The two-year-old is battling against two forms of leukaemia.
Parents Yaser and Vicki, originally from Essington, said the youngster underwent chemotherapy last Friday in an attempt to reduce her white cell count.
However the treatment had little success, and since it was stopped Margot has been feeling better.
She has also been due to visit Great Ormond Street Hospital in a bid to manage her symptoms, but took a turn for the worse and was taken to Kingston Hospital instead.
Margot was diagnosed with both acute lymphoblastic leukaemia (ALL) and acute myeloid leukaemia (AML) last year.
Her fight against the disease has captured the hearts of people across the country, with 17,000 people now getting updates on the Team Margot Facebook page.
The latest post from her parents said: "Generally Margot has been clinically well over the last few weeks, although she had a rough weekend after starting a course of chemotherapy on Friday.
"This was an attempt to try and reign back her rapidly rising white cell count; however, it made her unwell and only had limited (if any) success.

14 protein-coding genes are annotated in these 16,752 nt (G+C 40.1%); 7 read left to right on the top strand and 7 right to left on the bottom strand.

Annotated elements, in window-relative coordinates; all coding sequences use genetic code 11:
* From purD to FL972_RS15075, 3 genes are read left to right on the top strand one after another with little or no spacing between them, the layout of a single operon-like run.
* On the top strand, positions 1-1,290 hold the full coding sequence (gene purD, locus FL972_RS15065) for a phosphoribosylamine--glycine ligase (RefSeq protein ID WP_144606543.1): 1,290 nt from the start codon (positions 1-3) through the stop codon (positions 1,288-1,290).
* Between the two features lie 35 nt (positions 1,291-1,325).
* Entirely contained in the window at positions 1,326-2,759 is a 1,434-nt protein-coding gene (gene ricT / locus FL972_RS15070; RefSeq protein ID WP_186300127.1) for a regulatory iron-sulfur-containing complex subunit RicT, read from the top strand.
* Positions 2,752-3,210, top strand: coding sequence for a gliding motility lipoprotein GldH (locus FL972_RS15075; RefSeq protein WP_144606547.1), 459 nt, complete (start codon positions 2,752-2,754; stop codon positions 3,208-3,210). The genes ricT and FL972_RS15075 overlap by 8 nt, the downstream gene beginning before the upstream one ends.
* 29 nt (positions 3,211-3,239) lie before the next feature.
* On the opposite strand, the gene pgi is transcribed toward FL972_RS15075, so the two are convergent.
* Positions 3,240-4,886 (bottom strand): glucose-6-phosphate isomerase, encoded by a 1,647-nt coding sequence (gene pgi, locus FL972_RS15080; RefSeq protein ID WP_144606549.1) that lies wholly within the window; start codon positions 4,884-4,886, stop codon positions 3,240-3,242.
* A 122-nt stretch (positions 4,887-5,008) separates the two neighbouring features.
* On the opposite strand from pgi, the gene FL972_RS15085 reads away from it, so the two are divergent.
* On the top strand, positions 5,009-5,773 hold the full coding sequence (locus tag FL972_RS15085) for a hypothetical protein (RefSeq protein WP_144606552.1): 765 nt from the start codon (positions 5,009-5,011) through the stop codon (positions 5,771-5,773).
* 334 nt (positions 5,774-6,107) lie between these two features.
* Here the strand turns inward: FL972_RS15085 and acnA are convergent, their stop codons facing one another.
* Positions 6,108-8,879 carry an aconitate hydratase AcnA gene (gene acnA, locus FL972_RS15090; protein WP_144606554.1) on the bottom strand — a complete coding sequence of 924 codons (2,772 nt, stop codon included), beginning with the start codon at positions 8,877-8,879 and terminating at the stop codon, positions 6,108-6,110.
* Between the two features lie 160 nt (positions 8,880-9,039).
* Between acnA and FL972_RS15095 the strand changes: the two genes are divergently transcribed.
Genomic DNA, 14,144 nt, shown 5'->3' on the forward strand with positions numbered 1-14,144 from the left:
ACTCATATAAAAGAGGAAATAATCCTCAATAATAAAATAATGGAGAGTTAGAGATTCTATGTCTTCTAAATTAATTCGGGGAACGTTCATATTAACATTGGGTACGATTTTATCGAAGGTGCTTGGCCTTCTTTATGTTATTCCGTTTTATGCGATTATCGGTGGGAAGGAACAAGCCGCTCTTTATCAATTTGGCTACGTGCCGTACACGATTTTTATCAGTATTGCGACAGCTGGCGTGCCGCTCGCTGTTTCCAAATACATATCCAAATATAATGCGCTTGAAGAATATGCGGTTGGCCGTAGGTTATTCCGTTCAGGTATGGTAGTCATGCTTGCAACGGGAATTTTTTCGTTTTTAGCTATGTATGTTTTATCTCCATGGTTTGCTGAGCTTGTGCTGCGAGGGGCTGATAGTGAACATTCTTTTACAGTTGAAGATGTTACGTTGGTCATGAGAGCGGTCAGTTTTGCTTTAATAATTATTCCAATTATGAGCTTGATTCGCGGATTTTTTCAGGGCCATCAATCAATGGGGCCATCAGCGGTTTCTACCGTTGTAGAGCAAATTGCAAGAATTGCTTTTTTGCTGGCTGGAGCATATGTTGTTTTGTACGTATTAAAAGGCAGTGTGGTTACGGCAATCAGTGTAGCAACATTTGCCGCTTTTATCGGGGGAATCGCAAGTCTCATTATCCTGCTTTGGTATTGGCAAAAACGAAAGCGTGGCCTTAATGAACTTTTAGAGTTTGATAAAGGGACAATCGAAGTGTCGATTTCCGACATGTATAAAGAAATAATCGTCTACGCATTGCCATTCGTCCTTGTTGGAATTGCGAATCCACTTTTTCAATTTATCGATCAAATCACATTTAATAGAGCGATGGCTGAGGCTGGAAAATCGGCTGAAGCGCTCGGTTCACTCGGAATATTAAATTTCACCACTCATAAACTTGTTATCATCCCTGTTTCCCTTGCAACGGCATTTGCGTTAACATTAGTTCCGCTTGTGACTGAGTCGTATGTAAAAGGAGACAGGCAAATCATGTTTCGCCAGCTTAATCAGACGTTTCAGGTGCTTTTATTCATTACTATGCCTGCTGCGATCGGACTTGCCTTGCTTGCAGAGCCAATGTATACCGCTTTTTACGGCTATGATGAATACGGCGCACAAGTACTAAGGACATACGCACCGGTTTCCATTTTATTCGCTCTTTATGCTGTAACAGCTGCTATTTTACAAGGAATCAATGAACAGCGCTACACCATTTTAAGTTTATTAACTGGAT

"Since we stopped administering the chemotherapy Margot has been feeling better although she is increasingly more sleepy as the disease progresses.
"The plan for today was for us to visit Great Ormond Street Hospital for a lumbar puncture procedure.
"This is all part of the symptom management process and the aim is to inject chemotherapy into her spinal fluid; we don't want any leukaemia getting into Margot's central nervous system - there is a tendency for this to happen as white cell counts rise above 50.
"If this were to occur, symptom management would become far more challenging.
"As of yesterday, Margot's white cell count was recorded at 53.6.
"Unfortunately, Margot's temperature spiked & she vomited during the early hours of this morning, so the lumbar procedure needs to be rescheduled and we currently find ourselves at Kingston Hospital instead."
Margot, who has two brothers Oscar and Rufus, was diagnosed with an extremely rare form of leukaemia last October.
A Swab4Margot campaign, backed by celebrities such as Stephen Fry and John Bishop, led to more than 50,000 people requesting swab kits from charity Delete Blood Cancer UK.
Eventually a match was discovered and the operation was deemed a success, however tests in June showed traces of the disease had returned.
Her parents said these were 'extremely difficult times' for the youngster.
They added: "We are working with the palliative care team to try and manage her pain to ensure that she is as comfortable as possible and infection free (she is severely immune suppressed).
"These are extremely difficult times for Margot and the rest of our family and we are so grateful for your continued support and well wishes."